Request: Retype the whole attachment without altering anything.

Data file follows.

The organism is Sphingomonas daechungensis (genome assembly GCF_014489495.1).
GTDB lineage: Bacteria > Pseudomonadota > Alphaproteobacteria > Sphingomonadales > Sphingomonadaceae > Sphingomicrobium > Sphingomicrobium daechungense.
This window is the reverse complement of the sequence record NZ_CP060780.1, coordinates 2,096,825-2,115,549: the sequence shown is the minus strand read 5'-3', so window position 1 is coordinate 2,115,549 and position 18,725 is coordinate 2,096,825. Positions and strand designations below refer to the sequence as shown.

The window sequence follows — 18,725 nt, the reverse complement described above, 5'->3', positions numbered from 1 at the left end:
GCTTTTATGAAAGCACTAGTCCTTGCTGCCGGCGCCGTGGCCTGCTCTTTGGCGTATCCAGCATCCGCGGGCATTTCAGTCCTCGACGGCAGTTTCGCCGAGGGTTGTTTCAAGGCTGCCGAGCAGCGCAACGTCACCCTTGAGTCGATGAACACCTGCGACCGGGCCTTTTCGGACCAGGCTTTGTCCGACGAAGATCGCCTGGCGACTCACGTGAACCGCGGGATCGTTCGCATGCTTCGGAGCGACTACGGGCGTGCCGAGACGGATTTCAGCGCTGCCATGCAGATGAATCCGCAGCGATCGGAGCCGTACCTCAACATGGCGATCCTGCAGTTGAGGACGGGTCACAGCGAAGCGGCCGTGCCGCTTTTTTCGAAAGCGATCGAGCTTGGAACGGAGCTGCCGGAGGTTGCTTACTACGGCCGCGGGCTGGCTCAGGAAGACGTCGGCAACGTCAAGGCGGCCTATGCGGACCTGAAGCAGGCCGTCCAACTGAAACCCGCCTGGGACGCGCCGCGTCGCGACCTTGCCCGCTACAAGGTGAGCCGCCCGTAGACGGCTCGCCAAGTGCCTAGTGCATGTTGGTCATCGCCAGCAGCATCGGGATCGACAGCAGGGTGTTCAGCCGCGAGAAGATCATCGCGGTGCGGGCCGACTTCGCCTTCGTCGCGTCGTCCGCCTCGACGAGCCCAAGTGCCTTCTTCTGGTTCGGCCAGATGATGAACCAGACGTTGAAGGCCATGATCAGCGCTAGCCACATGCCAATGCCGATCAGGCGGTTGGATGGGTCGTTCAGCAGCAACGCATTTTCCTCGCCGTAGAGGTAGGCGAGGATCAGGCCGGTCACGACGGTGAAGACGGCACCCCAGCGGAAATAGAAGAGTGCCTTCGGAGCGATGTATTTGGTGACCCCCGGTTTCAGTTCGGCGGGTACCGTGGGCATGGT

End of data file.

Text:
The organism is Sphingomonas daechungensis (genome assembly GCF_014489495.1).
GTDB lineage: Bacteria > Pseudomonadota > Alphaproteobacteria > Sphingomonadales > Sphingomonadaceae > Sphingomicrobium > Sphingomicrobium daechungense.
This window is the reverse complement of the sequence record NZ_CP060780.1, coordinates 2,096,825-2,115,549: the sequence shown is the minus strand read 5'-3', so window position 1 is coordinate 2,115,549 and position 18,725 is coordinate 2,096,825. Positions and strand designations below refer to the sequence as shown.

The window sequence follows — 18,725 nt, the reverse complement described above, 5'->3', positions numbered from 1 at the left end:
GCTTTTATGAAAGCACTAGTCCTTGCTGCCGGCGCCGTGGCCTGCTCTTTGGCGTATCCAGCATCCGCGGGCATTTCAGTCCTCGACGGCAGTTTCGCCGAGGGTTGTTTCAAGGCTGCCGAGCAGCGCAACGTCACCCTTGAGTCGATGAACACCTGCGACCGGGCCTTTTCGGACCAGGCTTTGTCCGACGAAGATCGCCTGGCGACTCACGTGAACCGCGGGATCGTTCGCATGCTTCGGAGCGACTACGGGCGTGCCGAGACGGATTTCAGCGCTGCCATGCAGATGAATCCGCAGCGATCGGAGCCGTACCTCAACATGGCGATCCTGCAGTTGAGGACGGGTCACAGCGAAGCGGCCGTGCCGCTTTTTTCGAAAGCGATCGAGCTTGGAACGGAGCTGCCGGAGGTTGCTTACTACGGCCGCGGGCTGGCTCAGGAAGACGTCGGCAACGTCAAGGCGGCCTATGCGGACCTGAAGCAGGCCGTCCAACTGAAACCCGCCTGGGACGCGCCGCGTCGCGACCTTGCCCGCTACAAGGTGAGCCGCCCGTAGACGGCTCGCCAAGTGCCTAGTGCATGTTGGTCATCGCCAGCAGCATCGGGATCGACAGCAGGGTGTTCAGCCGCGAGAAGATCATCGCGGTGCGGGCCGACTTCGCCTTCGTCGCGTCGTCCGCCTCGACGAGCCCAAGTGCCTTCTTCTGGTTCGGCCAGATGATGAACCAGACGTTGAAGGCCATGATCAGCGCTAGCCACATGCCAATGCCGATCAGGCGGTTGGATGGGTCGTTCAGCAGCAACGCATTTTCCTCGCCGTAGAGGTAGGCGAGGATCAGGCCGGTCACGACGGTGAAGACGGCACCCCAGCGGAAATAGAAGAGTGCCTTCGGAGCGATGTATTTGGTGACCCCCGGTTTCAGTTCGGCGGGTACCGTGGGCATGGT